[Following is an interview with Gabriel Torres, a professor of Spanish at Los Ríos Community College in Sacramento, Calif., and a trade unionist with the California Federation of Teachers. The interview was conducted by Alan Benjamin at the March 20-22, 2019, convention of the CFT in Los Angeles.]
U&I: During the plenary session of the convention this morning, you announced your candidacy for vice-president of the federation on an opposition slate. You called for the CFT to take a more energetic stand against privatization of public education and you called on the CFT, and all unions, to take a firm stand in opposition to U.S. wars and interventions the world over. Can you tell us more about this?
Gabriel Torres: One of the reasons I decided to run for vice-president was so that I could address all the delegates to the convention. This is pretty much the only way a rank-and-file member can get a hearing for positions such as the ones I put forward.
The questions of war and peace — though they have such an overwhelming impact on society — are not discussed in our unions. The fundamental problem is that our trade union movement is attached at the hip to the Democratic Party.
Trillions of dollars are being spent, with the support of Democrats and Republicans, to prop up the American Empire — an empire that is being challenged the world over, and even slapped around in some cases, which only makes it all the more dangerous for workers and oppressed peoples. Sanctions are tightened against Cuba, coups are being plotted against Venezuela — not to mention all the U.S.-sponsored atrocities in the Middle East, from Yemen and Palestine to Afghanistan and Iran. The list is almost endless.
Even Mexico is under pressure from Trump to toe the line on U.S. policy in Venezuela. That was the meaning of Jared Kushner’s recent visit with [Mexican President] Andrés Manuel López Obrador.
Then there is the war against working people in this country: It is not possible to fund human needs here at home, beginning with quality public education, if you don’t make drastic cuts to the war budget, which makes up about 60% of the yearly budget. But the Democrats, with only a few exceptions that can be counted on one hand, are not opposing the war buildup. They are one of the twin parties of war, funded by the military-industrial complex and beholden to Wall Street.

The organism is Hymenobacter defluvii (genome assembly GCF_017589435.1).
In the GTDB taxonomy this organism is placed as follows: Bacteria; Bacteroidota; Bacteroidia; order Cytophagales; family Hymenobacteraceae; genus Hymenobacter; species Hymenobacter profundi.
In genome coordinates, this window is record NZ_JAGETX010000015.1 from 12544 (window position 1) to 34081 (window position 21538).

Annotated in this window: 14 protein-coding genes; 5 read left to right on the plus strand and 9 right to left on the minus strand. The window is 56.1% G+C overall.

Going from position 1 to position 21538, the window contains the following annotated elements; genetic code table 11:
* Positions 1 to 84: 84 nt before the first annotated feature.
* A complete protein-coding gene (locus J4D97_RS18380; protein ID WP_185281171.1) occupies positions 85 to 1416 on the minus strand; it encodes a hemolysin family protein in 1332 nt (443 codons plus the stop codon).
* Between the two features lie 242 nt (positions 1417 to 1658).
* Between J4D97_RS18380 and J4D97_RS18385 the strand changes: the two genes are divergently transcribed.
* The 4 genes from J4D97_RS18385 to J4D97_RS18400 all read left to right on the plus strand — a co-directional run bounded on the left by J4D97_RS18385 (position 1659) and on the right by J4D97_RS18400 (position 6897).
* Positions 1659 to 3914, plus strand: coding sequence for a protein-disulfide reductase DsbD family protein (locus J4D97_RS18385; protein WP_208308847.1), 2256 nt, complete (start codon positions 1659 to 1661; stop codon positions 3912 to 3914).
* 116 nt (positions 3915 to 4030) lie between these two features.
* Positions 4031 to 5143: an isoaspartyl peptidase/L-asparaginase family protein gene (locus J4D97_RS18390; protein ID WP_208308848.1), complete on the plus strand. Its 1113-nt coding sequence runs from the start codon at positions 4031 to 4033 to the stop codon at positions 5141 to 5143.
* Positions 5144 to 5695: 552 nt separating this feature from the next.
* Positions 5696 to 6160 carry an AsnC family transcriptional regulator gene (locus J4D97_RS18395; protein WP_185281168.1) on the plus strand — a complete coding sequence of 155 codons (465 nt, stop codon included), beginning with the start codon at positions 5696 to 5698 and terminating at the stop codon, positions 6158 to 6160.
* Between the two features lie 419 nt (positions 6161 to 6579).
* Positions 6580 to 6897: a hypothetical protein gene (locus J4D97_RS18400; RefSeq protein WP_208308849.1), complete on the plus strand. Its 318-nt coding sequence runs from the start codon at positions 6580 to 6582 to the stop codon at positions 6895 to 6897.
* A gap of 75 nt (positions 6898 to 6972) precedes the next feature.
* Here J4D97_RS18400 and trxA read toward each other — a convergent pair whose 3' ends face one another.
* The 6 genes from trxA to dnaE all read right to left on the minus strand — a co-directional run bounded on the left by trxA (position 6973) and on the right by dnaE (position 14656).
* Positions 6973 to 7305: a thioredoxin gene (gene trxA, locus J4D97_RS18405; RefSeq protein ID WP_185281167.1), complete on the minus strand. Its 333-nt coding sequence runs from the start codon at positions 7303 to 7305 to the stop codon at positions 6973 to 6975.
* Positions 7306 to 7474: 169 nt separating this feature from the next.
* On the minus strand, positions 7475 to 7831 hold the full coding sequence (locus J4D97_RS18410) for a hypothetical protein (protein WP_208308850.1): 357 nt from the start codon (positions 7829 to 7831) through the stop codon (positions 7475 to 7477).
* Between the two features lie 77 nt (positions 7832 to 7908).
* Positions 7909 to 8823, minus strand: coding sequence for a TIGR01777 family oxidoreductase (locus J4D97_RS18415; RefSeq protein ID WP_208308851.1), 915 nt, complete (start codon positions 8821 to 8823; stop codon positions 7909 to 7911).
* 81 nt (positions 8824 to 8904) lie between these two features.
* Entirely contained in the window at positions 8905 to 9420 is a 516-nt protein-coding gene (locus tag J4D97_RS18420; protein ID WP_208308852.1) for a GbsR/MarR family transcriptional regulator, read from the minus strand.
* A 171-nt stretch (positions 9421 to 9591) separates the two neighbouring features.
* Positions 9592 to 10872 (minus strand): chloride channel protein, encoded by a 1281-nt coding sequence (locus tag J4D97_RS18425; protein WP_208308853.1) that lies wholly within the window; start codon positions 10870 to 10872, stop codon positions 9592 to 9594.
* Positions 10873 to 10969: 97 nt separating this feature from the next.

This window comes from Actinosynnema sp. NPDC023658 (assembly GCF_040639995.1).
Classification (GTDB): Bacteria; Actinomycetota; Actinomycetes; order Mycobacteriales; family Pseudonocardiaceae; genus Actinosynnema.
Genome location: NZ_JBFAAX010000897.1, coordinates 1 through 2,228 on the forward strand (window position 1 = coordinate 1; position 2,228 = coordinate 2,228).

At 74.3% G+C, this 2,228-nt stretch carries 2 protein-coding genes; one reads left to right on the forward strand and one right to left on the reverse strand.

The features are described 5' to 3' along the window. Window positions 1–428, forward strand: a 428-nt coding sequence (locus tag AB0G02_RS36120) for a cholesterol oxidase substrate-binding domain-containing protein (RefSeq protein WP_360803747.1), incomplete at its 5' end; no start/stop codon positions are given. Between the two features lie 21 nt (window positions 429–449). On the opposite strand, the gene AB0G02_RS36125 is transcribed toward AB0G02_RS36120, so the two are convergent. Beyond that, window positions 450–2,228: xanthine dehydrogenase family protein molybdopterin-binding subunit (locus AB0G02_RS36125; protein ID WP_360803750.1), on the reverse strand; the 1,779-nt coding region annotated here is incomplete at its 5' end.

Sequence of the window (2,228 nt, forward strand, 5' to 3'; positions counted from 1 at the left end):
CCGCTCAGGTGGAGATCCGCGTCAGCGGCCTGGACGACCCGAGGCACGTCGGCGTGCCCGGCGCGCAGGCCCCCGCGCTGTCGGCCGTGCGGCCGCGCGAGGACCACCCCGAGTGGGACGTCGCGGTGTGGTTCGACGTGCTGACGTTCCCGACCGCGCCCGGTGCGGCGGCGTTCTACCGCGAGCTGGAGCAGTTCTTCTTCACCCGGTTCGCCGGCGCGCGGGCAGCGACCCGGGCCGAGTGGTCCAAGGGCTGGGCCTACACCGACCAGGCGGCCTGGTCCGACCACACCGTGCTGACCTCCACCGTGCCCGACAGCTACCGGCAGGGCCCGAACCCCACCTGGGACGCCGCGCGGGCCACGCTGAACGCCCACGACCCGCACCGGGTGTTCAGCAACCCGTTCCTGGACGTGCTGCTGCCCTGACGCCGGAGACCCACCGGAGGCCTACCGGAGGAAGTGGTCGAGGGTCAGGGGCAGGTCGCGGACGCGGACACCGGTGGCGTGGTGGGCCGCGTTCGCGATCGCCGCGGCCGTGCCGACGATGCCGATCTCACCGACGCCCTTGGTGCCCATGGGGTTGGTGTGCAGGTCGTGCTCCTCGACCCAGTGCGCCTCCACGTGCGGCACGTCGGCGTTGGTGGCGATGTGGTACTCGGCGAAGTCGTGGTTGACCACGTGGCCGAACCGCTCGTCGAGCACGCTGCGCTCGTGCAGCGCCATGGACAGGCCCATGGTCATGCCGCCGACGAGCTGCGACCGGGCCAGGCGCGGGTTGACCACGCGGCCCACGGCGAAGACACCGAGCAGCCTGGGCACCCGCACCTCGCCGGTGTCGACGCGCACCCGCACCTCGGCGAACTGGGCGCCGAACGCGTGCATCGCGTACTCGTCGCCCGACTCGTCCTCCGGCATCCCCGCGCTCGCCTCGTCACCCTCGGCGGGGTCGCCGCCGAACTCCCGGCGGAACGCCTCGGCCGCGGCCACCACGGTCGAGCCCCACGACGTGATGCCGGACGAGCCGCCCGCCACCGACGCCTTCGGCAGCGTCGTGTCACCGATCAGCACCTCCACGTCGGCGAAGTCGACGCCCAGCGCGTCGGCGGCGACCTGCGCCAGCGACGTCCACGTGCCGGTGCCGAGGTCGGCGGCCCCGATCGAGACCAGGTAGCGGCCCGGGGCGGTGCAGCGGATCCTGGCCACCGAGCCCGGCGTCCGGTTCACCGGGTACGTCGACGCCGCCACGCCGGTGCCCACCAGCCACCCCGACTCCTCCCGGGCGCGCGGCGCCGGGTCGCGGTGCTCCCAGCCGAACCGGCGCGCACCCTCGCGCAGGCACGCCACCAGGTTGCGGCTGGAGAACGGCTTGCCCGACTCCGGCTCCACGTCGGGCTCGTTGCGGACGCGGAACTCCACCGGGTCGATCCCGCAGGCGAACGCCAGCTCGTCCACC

U&I: So how, in your opinion, can the working class start turning things around?
G.T.: For starters, we need a new independent political party that will fight for the interests of the working class. And the term “workers” has to be in its name. This is fundamental. There is a concerted effort to try and convince us that there is no longer such a thing as the class struggle. There are no longer social classes with fundamentally contradictory interests. We have all been dissolved into the category of “people” — of “citizens” or “civil society.”
No. We have to reclaim the mantle of “working class.” What we need is a Workers Party, with unions playing a central role but with the full involvement and participation of the communities of color. This is what will make the Captains of Capital tremble.
This is what we have set out to build in Sacramento, where we have Democrats who promise to support our unions and communities but then turn around and support the District Attorney, who — in the name of “safeguarding our security” — acquitted the police officer who shot and killed Stephon Clark.
We will need build our own labor-community assembly in Sacramento so that we can select truly independent candidates for public office.